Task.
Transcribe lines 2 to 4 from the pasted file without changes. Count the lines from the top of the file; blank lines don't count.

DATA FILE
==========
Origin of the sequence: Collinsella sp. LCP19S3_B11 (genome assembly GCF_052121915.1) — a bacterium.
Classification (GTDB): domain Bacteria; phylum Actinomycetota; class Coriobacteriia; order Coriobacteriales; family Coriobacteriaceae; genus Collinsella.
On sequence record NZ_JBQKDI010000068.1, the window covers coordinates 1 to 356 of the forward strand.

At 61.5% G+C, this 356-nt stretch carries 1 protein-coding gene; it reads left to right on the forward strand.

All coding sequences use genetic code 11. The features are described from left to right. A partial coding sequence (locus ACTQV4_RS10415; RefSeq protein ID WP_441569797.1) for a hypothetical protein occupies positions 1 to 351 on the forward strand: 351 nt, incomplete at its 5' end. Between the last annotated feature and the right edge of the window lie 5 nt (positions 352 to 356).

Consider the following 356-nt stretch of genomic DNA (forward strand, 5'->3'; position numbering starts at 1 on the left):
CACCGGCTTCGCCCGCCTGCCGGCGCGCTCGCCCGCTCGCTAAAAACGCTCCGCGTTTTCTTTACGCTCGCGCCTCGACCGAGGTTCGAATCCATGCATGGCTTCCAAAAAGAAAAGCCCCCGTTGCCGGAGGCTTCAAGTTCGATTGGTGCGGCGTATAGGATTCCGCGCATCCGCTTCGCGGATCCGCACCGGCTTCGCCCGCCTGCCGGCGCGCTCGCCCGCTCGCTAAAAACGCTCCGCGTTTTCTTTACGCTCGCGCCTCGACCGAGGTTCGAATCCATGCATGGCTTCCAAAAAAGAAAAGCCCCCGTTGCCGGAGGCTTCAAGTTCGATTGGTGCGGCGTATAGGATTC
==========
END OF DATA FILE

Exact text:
Classification (GTDB): domain Bacteria; phylum Actinomycetota; class Coriobacteriia; order Coriobacteriales; family Coriobacteriaceae; genus Collinsella.
On sequence record NZ_JBQKDI010000068.1, the window covers coordinates 1 to 356 of the forward strand.

At 61.5% G+C, this 356-nt stretch carries 1 protein-coding gene; it reads left to right on the forward strand.